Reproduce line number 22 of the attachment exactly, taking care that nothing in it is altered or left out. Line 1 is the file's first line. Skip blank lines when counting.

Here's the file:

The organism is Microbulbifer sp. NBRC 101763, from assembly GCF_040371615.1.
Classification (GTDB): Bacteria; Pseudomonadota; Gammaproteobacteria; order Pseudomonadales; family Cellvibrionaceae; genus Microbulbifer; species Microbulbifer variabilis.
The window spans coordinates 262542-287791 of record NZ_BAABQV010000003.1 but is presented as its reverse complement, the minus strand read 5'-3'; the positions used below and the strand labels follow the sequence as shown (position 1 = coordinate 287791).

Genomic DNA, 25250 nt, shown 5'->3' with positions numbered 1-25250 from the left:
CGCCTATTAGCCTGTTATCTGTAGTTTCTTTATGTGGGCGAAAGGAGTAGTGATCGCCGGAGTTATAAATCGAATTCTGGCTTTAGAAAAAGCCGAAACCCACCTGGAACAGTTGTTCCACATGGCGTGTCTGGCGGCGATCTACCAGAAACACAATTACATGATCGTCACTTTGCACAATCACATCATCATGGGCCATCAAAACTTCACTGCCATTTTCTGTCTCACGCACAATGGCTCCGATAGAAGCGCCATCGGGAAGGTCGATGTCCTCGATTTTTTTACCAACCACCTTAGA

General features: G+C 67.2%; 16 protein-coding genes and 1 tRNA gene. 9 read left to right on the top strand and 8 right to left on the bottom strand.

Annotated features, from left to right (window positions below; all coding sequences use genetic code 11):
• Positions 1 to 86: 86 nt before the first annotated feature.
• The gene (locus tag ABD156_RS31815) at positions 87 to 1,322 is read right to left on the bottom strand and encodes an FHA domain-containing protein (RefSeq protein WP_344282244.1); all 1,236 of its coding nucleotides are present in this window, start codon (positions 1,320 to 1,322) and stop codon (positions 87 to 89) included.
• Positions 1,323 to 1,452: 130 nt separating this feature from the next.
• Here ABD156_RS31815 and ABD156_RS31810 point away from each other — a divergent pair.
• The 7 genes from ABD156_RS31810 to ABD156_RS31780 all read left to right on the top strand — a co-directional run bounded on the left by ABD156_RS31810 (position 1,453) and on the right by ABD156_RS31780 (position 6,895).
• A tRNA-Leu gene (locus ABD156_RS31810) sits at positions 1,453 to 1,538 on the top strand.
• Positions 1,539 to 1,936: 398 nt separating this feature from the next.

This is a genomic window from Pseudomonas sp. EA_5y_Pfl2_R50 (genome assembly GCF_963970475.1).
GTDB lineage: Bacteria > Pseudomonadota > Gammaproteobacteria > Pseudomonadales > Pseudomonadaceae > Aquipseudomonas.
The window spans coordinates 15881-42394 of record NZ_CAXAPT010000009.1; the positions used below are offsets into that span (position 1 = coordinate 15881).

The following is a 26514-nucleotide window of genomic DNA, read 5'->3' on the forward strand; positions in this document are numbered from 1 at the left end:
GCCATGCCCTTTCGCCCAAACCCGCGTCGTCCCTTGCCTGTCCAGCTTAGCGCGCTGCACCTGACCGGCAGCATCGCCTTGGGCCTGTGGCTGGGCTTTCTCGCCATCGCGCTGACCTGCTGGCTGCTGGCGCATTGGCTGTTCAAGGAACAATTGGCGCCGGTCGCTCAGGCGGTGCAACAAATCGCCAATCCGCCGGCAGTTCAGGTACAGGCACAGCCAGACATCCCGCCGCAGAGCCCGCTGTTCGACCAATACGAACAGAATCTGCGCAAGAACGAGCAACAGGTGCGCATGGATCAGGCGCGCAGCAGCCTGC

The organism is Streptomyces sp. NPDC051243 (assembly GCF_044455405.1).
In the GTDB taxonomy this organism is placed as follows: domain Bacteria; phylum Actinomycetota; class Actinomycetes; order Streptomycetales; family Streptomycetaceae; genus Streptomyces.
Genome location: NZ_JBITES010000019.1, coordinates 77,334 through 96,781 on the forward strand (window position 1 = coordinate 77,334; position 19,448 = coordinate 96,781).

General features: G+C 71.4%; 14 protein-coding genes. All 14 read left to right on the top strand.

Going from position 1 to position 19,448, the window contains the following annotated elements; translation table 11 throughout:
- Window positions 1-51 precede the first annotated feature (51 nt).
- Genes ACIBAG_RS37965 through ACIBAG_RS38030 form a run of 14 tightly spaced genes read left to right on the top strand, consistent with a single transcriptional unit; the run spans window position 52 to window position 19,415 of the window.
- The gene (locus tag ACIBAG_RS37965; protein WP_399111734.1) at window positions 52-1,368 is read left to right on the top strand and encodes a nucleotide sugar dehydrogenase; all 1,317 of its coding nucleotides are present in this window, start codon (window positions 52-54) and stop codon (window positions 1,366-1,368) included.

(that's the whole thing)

Genome location: NZ_JBITES010000019.1, coordinates 77,334 through 96,781 on the forward strand (window position 1 = coordinate 77,334; position 19,448 = coordinate 96,781).